TRIVIUM – WHAT THE DEAD MEN SAY
This past week, metal was only a few albums away from being literally half of the new releases I listened to. Given that ratio, it seemed fitting to review a metal album. Choosing what to review was surprisingly difficult as there were more than a couple releases that stood out for different reasons. I finally landed on Trivium for a few reasons, and I’d be lying if I said one of them wasn’t the fact that you’re more likely to click on an article with Trivium in the title than you are one with Sölicitör or Warbringer.
Another thing that I will admit is that I went into this album without the highest expectations. I know that Matt Heafy and the other guys in the band are all solid dudes, but Trivium is a metalcore band that broke out and gained popularity while I was in high school. Most bands that fit that description aren’t making the best music this far along in their career, especially ones that got as big as Trivium. They’re usually making very safe but ultimately bland music that will satisfy longtime fans, but won’t do much beyond that. So that’s pretty much what I expected when I hit play on What the Dead Men Say, and boy was I wrong, wrong, wrong, wrong, wrong.
One of the first things you notice is that this album just feels tight and lean, not just in size, but in sound and structure. Guitarist Corey Beaulieu told Loudwire that this album came out of “a highly-inspired and fast-paced writing and recording process…” and you can feel that urgency in these songs. There’s no real fluff here, no grand arrangements; just four guys making some badass metal music. There’s nothing particularly groundbreaking, but that’s by design. Matt Heafy said in the same Loudwire article that this album “is everything that is Trivium.” To use an automotive metaphor, Trivium doesn’t need to reinvent the wheel because they’re like a company like Enkei or BBS; they’re just really damn good at making wheels.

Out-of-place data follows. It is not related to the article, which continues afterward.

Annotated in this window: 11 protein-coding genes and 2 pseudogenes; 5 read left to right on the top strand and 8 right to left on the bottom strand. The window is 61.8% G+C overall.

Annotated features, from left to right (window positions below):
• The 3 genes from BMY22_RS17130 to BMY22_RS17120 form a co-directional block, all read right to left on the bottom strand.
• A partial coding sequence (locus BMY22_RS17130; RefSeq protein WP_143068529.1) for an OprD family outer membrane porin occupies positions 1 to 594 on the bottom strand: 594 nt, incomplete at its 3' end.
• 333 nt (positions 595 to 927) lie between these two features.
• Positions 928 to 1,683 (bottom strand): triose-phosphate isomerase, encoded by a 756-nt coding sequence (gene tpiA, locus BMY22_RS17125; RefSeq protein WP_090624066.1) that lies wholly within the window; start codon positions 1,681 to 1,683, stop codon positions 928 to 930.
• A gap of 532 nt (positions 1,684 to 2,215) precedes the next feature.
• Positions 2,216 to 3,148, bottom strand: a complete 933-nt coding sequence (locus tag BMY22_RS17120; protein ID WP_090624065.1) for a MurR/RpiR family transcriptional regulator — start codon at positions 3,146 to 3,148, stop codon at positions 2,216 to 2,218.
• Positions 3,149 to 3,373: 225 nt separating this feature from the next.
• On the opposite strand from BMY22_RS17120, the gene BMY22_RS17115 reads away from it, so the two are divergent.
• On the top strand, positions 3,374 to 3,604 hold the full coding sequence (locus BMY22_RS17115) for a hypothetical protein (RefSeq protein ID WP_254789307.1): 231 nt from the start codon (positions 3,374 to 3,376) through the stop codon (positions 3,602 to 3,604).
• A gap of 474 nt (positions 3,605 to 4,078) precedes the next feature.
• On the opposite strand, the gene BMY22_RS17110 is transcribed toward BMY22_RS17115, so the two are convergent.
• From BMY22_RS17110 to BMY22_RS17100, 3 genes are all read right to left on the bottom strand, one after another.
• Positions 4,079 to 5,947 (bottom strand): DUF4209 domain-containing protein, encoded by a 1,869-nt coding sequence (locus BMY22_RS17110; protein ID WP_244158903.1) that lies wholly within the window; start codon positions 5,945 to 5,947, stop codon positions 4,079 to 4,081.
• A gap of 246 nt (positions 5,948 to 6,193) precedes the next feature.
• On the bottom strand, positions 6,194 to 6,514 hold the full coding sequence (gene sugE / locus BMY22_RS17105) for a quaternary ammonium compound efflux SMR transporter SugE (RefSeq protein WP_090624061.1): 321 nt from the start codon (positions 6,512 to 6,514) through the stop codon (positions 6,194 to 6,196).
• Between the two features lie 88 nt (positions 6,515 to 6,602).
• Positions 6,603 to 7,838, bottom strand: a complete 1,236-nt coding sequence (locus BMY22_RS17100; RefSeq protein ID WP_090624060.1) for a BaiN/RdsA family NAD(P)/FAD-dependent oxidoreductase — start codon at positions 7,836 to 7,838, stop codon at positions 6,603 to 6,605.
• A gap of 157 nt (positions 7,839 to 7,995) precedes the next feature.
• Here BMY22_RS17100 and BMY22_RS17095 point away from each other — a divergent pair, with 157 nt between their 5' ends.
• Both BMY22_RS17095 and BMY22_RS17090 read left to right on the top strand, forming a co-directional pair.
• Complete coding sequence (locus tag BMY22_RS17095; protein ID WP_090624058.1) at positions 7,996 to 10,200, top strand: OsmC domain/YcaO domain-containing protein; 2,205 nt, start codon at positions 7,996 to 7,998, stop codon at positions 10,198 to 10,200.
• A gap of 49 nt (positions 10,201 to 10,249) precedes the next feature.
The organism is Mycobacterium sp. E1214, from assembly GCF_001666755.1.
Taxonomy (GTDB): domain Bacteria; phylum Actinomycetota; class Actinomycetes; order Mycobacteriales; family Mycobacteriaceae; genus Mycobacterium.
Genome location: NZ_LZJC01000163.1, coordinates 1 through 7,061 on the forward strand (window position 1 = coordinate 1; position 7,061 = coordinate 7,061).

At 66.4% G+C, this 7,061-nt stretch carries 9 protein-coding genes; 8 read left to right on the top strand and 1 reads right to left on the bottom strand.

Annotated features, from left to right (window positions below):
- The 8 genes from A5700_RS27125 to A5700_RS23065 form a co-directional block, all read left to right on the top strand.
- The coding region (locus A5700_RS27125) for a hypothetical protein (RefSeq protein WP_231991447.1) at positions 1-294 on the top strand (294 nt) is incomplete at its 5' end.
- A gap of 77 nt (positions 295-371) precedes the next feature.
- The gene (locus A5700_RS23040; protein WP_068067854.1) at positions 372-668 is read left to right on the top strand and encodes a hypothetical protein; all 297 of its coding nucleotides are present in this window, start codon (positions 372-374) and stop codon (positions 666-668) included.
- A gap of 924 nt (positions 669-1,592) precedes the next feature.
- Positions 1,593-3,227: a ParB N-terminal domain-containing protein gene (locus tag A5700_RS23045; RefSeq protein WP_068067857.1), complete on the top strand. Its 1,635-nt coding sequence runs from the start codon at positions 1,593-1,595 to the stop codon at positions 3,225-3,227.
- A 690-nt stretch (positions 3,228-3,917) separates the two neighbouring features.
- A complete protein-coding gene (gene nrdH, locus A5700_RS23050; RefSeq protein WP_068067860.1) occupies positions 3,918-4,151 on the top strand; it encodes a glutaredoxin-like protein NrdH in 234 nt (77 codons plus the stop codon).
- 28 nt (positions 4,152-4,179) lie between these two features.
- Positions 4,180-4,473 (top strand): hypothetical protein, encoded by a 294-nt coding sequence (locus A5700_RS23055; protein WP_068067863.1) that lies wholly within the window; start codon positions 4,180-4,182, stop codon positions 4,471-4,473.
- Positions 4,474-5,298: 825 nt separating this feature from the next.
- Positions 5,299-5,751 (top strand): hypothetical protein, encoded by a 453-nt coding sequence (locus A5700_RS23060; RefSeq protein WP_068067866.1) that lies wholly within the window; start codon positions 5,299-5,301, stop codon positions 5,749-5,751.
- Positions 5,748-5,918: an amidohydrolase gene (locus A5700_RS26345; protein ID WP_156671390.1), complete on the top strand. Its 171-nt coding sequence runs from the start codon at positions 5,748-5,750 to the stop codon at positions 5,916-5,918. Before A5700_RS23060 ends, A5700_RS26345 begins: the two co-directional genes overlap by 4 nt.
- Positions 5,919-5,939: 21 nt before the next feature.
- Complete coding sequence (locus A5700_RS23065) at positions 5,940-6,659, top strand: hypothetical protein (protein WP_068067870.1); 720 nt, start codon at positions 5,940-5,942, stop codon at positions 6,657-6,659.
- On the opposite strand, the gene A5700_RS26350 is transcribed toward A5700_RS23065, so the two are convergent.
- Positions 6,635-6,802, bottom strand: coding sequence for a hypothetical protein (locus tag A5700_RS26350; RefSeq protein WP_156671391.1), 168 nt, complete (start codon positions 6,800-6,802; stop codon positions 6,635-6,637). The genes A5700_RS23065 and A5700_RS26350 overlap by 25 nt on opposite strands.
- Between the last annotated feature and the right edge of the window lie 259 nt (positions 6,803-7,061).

This translates to every single song having at least one attention-grabbing moment. This is still metalcore music, but it doesn’t have the tropes and cliches of the genre that other bands fall prey to. They also pull off the very impressive feat of having not one, but two songs that are 6+ minutes long and not boring. “Catastrophist” in particular plays almost like a prog metal track, switching up its riff structures and rhythms to keep things interesting. Even slower songs come and go without overstaying their welcome. The albums is also lyrically relevant with one song coming across as anti-war and a few others being about marginalized people and standing up to those who take advantage of them. And going back to “Catastrophist,” while Heafy doesn’t really give any details, it’s not hard to see similarities between the catastrophist in the song and a certain public figure.
As much as this album surprised me and as much as I enjoyed it, there are things that I think could be better. Despite being very good metalcore, there was never really a “wow” moment for me. There was nothing that stopped me in my tracks while I was listening. Second, while there are songs that touch on heavy and relevant subjects, there are moments where the lyrical content can get a little light. And there’s even a track where the second verse is a repeat of the first. Finally, I have a little nitpick where I wish the guitar tone and mixing was a little beefier. It felt like it just lacked that lower end that gets you hooked into the riffs.
Overall though, this is a very impressive album. To have a metalcore band this far in their career release an album that can hold my attention with no fluff or filler is quite an accomplishment. Trivium have been honing their skills for nearly two decades and What the Dead Men Say is a good example of how that hard work can pay off. Trivium is good at what they do, but they don’t use that as an excuse to get lazy. There are aspects of the album that I think could have used a little more spice or something, but otherwise it’s a very solid release.